But making the transition is not without challenges, Mr. Manning said.
“Natural products and natural ingredients in general tend to be more complex to utilize in applications,” he said. “Nature does not standardize products by region or crop year, and therefore it is critical that we standardize the outcome for the customer. We can do this quickly.
“Also driving the complexity of natural products are the various off notes that can be imparted by an extract or a natural color. We can quantify these off notes and work with the customer to eliminate those impacts. We have developed deodorization techniques, taste blocking and masking, and other extraction methods that provide pretty sophisticated outcomes for many of these natural products.”
Dave Sackett, executive director of sales and marketing for Mizkan America’s Food Ingredients division, said, “The demand for natural and organic ingredients continues to grow, and our peppers and organic vinegar offerings help meet that need. Vinegars awaken the palate and are key ingredients in many distinctive sauces, dressings, glazes, marinades and condiments.”
During IFT18, the Institute of Food Technologists’ annual meeting and food expo, held in July in Chicago, Mizkan sampled such culinary creations as Korean BBQ-inspired Ssamjang ribs, Hatch green chili grilled cheese, fresh Georgia peach and organ peel shrub, and a charred grapefruit and spicy jalapeño Paloma shrub to demonstrate the flavor range of its natural ingredients.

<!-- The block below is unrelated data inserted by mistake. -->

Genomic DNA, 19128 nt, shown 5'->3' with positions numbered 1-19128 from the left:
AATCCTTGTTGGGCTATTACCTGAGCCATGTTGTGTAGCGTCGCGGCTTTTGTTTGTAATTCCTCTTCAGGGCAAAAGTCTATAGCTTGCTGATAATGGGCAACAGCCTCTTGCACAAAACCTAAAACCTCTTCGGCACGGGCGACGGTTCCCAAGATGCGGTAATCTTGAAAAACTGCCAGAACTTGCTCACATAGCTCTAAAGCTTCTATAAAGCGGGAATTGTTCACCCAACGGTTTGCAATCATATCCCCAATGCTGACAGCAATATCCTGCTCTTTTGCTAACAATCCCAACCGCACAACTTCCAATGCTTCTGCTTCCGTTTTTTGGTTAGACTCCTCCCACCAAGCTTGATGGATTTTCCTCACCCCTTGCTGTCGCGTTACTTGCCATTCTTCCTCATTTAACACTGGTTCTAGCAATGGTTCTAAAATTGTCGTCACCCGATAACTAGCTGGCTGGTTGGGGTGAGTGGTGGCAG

Attributes consumers associate with products featuring ingredients perceived as natural include freshness and authenticity. A report recently released by Technomic, Inc., Chicago, found authenticity is particularly important in ethnic products and flavors.
The firm’s 2018 Ethnic Food & Beverage Consumer Trend Report found that consumers want to be informed about ethnic options to ensure their expectations of authenticity, a term Technomic said varies by individual, are met. Indicators of authenticity may vary widely, from having native chefs on staff to imported ingredients and bold flavors.
“Everyone’s definition of authentic is different, so when it comes to ethnic fare, it’s vital to clarify the flavor profile and ingredients upfront so consumers aren’t surprised or disappointed in their order,” said Kelly Weikel, director of consumer insights at Technomic. “Additionally, ethnic options must feel accessible rather than intimidating, and this can be achieved through providing flavor and sourcing information about each ethnic dish.”
Kristie Hung, marketing specialist at Sensient Natural Ingredients, Turlock, Calif., a business unit of Sensient Technologies, said shelf-stable items could target consumers’ interest for authentic flavors as consumers consider real and natural to be associated with quality, value and trust.